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Land & Sea Park, Bahamas, Warderick Wells Cay, Exumas,

Land and Sea Park, Warderick Wells Cay, Exuma Cays, Is a Bahamas National Park and Land Perserve. For more information please visit this site.

http://www.bahamascruisersguide.com/page75/page19/page19.html

The Land and Sea Park in the Exumas was the next stop in our voyage as we headed north on our island hope up the Exumas. Warderick Wells Cay, is a National park, and preserve, this is a no take zone. This means that you are not allowed to fish, or take lobster or conch. You are not even allowed to pick up shells off the beach. Take or leave anything, but foot prints in sand and in the ripples of the water.

You are not even allowed to anchor, you must pick up mooring balls that are provided in the channel leading in and out of the cay. The mooring balls should be reserved in advanced, and the cost is about $20 per night. Every morning on the VHF at about 8am, the park makes a call out, for all leaving the park and the moorings, records moorings that have become available, then calls out for those that would like to reserve them, first come first serve. We were able to get a ball in the morning call, and made our way to the park.

Once on the ball, we got in our dinghy, and made our way to the park office to pay for our mooring. Once on shore, you will find the old skeleton remains of a full size whale that beached here and died. I believe the length was about 50 feet. The sign says, the whale died from ingesting too much plastic waste thrown off boats. I suspect it had more too do with the whale landing in the shallows of this cay. But non the less, lets not litter in the ocean! You can see from the photos my children playing inside the skeleton. Brings bag memories of the story of Jonas and the whale. You can see how the biblical story can very much be believed. Inside the whale, there is a large cavity, and air enough for someone to survive!

We spent the day exploring the islands, hiking all around. We found many interesting sites to explore. A blow whole in the rocks, where  sea water would blow through many times a day, especially during high tide. A cave where olden day pirates might have hid out. You’ll also notice a pile of drift wood, each with some inscription from past cruisers, leaving their boat names to mark their visit to this location at some point in time!

The most interesting part of this cay, was that during low tide, much of the inlet would become dry and sandy, and during high tide it would cover up with water. In one of the picture below you can see us walking on the sand that was revealed during low tide. In some of the other photos, you’ll notice the row of boats, on their moorings. Another must stop location to visit.

 

s/v Black Diamond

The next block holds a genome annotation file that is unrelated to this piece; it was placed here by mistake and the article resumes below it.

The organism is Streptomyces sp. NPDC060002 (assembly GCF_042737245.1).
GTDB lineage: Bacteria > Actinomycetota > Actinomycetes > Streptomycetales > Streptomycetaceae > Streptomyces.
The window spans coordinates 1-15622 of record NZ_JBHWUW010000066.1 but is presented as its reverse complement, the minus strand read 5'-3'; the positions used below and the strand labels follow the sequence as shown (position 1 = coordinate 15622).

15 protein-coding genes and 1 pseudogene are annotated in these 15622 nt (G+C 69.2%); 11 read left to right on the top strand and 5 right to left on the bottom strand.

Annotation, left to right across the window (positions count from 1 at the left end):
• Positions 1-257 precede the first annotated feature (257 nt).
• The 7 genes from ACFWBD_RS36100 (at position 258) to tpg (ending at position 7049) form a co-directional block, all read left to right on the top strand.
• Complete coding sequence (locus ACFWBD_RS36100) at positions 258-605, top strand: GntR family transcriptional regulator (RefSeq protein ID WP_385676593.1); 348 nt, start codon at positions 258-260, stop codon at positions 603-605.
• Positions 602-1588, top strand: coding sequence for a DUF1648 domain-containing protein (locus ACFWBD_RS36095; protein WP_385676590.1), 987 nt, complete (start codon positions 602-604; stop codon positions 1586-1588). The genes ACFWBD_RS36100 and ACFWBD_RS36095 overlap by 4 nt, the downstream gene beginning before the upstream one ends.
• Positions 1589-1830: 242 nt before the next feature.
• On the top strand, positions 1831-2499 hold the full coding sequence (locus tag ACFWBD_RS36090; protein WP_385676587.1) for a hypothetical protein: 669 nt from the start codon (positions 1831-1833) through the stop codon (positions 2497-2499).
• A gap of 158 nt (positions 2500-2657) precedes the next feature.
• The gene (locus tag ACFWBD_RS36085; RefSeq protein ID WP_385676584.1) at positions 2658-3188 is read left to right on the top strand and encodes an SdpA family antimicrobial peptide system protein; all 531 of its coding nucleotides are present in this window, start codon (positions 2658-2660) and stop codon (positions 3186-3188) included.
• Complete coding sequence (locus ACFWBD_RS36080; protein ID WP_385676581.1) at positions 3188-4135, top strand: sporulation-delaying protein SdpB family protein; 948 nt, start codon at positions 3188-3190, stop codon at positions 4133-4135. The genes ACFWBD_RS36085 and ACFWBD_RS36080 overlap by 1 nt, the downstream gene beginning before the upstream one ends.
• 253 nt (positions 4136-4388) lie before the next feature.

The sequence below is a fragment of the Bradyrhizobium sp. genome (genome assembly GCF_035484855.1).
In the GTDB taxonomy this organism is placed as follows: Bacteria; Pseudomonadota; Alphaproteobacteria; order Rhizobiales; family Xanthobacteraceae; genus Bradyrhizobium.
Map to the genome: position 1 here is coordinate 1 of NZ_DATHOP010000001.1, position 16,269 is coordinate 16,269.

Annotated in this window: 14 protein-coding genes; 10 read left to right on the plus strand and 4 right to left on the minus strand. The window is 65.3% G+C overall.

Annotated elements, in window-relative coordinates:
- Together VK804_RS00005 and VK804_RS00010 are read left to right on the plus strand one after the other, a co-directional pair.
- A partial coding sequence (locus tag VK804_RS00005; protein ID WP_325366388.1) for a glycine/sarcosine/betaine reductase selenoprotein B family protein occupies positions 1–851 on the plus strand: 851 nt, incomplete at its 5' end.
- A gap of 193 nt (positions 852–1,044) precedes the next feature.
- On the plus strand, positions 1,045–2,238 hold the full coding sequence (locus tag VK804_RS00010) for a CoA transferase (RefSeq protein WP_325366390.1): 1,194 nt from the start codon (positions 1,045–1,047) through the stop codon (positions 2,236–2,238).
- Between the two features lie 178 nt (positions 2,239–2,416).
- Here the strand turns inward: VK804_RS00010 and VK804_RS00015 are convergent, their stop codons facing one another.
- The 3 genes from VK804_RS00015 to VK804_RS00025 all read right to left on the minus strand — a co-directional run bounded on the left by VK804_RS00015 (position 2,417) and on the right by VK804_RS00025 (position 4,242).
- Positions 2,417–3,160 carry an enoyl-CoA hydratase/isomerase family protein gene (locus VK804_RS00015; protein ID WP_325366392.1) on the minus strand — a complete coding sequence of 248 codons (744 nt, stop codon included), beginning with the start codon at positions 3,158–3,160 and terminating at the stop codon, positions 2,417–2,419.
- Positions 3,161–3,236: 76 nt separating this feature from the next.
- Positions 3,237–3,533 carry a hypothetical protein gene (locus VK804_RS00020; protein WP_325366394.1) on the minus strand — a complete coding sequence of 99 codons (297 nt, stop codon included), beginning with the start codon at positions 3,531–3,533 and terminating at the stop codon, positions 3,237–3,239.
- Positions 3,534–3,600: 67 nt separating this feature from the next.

I have been boating for over 25 years, at the age of 43, this is more than half of my life time. Starting out with a number of smaller power boats, then switching to sail about 8 years ago. I have sailed various boats from wind surfers, dinghies (lasers), keel boats from 26 to 45 foot yachts. I live in the area of Toronto Canada and sail mostly on Lake Ontario. I have been racing yachts for the past 7 years. I have also entered many long distance races such as the Fort Lauderdale to Charleston, completed in 2 days 8 hours, we received 4th place in division, 8 minutes in PHRF behind a 3rd place trophy. Then 4 times finishing the Susan Hood, a 75 mile over night race, 4 times entered in the Lake Ontario 300 the worlds longest fresh water race, a 308 knotical mile race around the perimeter of Lake Ontario. My crew and I on Black Diamond finished in 2 days 12 hours in 2009. In 2009, delivering the boat back up to Canada from the Bahamas we entered in a couple of interesting races, one from Fort Lauderdale to Charleston described as a sled ride up the gulf stream, the Charleston race week regatta series and the New Year's Day Staniel Cay Regatta in the Exumas, Bahamas. This race we came in 2nd over entire fleet, only lost by 3 minutes in a 2 hour race to a 47 footer. This was a boat for boat race, no PHRF scoring. "Twenty years from now you will be more disappointed by the things that you didn't do, than by the ones you did do. So cast off the bowline, Sail away from the safe harbour. Catch the trade winds in your sails. Explore. Dream. Discover." Mark Twain Blue water experience include yacht deliveries from the Abacos, Bahamas to Charleston South Carolina 2006. This delivery was a non-stop, 3 and half days, total of 500 miles. We crossed parts of the Bermuda Triangle, and during most of the delivery were over 200 miles offshore. The delivery of Black Diamond a 40 foot Jeanneau racer/cruiser has been delivered to New York City and then offshore to Florida and the Bahamas from Toronto, Canada. This delivery from NYC to Florida was completed 100 miles offshore, for a distance of over a 1000 miles non-stop to Jacksonville, Florida. Completed in what might be a cruisers record of 5 days 3 hours non-stop offshore. This fall my family and I added another 500 miles of sailing throughout much of the Bahamas. Spending 6 weeks aboard Black Diamond sailing the Abacos, Nassau and the Exumas. I then sailed the boat back to New York, completely offshore, entered a few races along the way, and back to Toronto through the Hudson River and Erie Canal. During the 2009 season, we sailed Black Diamond off the dock 148 different days out of 365, winning the Vacant Dock award the second year in a row. Most recently, 2011, completed the delivery of friends boat Tracey & Nilson Ruiz, from Tortoal, BVI to New York. Tortola to Georgetown Bahamas in 5 days non-stop. Last leg from Charleston to New York over the momorial day long week-end non-stop Friday to Monday in 4 days. All completed safe and sound without incedent. Need any deliveries let me know. I am also an Open Water Certified diver and an active member of the Canadian Power and Sail Squadron, certifications included Power/Sail boat handling, Seamanship Sail, Piloting/charting, GPS Navigation, Extended Offshore Cruising and a VHF Radio operation license. I hope to further my education, qualifications and experience in long distance cruising and racing. One of my goals is to obtain a commercial Captains License. Feel free to contact me at er@radonicrodgers.com